Jacobi symbol (another Prime Pages' Glossary entries)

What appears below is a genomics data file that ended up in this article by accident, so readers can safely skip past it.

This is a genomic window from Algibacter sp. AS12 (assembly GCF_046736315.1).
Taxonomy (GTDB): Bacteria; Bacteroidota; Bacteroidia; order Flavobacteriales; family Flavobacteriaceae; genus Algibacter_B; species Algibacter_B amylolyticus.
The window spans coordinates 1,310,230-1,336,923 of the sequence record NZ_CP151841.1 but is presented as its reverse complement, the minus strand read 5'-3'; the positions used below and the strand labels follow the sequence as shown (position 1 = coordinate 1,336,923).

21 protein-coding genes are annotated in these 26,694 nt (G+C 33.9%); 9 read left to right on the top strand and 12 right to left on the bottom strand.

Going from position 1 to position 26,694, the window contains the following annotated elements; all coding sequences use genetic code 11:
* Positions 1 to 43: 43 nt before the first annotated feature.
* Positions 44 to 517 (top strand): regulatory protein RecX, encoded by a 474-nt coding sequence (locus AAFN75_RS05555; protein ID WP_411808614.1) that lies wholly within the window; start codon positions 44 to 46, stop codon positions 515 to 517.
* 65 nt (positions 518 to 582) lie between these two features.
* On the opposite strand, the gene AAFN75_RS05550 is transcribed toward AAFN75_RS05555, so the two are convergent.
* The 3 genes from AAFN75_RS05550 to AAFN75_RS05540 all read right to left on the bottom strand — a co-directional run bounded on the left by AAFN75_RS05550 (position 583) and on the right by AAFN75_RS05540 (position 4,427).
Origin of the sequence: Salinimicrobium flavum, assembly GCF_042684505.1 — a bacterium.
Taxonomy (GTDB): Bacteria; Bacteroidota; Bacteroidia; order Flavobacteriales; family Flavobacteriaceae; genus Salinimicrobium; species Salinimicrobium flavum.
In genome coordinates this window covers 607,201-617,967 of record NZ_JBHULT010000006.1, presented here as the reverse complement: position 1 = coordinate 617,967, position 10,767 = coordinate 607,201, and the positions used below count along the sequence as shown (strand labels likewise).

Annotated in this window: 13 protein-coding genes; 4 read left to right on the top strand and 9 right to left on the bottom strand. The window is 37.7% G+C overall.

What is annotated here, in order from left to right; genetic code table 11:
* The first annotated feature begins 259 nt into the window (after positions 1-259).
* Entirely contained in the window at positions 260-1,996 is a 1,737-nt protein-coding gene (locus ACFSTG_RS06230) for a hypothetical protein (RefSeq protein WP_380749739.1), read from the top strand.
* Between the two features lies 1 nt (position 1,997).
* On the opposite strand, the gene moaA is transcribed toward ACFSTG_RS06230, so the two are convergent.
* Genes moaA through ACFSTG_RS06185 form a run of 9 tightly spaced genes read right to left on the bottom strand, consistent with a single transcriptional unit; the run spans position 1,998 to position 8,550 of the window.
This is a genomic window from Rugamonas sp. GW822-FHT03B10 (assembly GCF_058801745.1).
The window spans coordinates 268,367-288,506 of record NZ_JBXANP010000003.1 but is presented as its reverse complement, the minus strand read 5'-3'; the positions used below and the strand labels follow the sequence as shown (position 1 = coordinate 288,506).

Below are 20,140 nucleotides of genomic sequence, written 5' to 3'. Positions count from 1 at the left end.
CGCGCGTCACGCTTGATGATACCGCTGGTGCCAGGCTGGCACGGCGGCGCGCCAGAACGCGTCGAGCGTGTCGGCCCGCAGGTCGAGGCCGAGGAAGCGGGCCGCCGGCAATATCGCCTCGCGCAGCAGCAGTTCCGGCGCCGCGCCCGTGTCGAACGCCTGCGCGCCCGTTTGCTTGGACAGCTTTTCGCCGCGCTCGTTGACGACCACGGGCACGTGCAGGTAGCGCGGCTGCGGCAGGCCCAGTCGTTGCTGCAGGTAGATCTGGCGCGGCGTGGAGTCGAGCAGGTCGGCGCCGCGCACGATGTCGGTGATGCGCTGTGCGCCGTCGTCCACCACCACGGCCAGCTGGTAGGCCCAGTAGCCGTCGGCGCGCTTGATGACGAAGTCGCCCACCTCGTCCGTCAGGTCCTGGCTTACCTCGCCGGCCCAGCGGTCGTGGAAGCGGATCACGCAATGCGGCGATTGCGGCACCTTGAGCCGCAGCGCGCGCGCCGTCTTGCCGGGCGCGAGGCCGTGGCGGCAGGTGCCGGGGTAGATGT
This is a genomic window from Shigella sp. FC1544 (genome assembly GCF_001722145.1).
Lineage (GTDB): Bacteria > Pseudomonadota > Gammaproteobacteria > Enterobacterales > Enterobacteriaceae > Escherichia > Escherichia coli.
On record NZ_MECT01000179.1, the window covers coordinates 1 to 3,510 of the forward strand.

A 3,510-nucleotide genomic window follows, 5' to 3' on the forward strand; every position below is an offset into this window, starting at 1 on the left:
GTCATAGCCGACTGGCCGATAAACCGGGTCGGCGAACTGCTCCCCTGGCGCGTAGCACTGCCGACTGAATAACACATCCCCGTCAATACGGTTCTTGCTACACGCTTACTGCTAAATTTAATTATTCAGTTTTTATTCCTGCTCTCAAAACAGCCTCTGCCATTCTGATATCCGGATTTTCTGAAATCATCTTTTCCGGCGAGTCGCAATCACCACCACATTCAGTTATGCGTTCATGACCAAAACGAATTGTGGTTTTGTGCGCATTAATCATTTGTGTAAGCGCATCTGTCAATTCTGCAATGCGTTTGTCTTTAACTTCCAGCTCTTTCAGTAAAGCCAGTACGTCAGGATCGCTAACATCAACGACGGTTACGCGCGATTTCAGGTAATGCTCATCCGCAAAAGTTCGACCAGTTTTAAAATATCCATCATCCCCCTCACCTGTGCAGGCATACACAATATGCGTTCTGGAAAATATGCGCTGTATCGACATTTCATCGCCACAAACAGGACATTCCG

Glossary: Prime Pages: Top 5000: The hardware and software on this system was updated September 4th.  Please let me know of any problem you encounter. Recall that the second (lower) entry in the Legendre symbol (a|q), also denoted , must be prime. Jacobi generalized the Legendre symbol to allow lower entries that are odd (but not necessarily prime) as follows: Let the factorization of n be . Then Notice that (a|1) = 1 for all integers a. This new symbol (which looks just like the Legendre symbol) is called the Jacobi symbol. Warning: For the Jacobi symbol, (a|n)=1 does not necessarily mean that a is a quadratic residue of n. For example, (8|15) = 1, but 8 is not a quadratic residue of 15. The Jacobi symbol has many properties that make its use the easiest way to evaluate a Legendre symbol. Suppose m and n are positive odd integers, and a and b are any integers. Then the Jacobi symbol satisfies the following: (a|n)=0 if gcd(a,n) > 1. (-1|n) = 1 if n = 1 (mod 4), and (-1|n) = -1 if n = 3 (mod 4); (a|n) (b|n) = (ab|n); (a|m) (a|n) = (a|mn); if a = b (mod n), then (a|n) = (b|n). For the prime 2 we have (2|n) = 1 if n = 1 or 7 (mod 8), and (2|n) = -1 if n = 3 or 5 (mod 8). Finally, and perhaps most usefully, if gcd(a,n) =1, and a is odd and positive, In other words, (a|n)= (n|a), unless a = n = 3 (mod 4), in which case (a|n) = -(n|a). This gives the following algorithm for finding (a|n). Suppose n is odd and 0 < a < n: `````` Jacobi(a,n) { j := 1 while (a not 0) do { while (a even) do { a := a/2 if (n = 3 (mod 8) or n = 5 (mod 8)) then j := -j } interchange(a,n) if (a = 3 (mod 4) and n = 3 (mod 4)) then j := -j a := a mod n } if (n = 1) then return (j) else return(0) } `````` Notice that this is just an adaptation of the classical Euclidean algorithm. See Also: QuadraticResidue, LegendreSymbol Chris K. Caldwell © 1999-2014 (all rights reserved)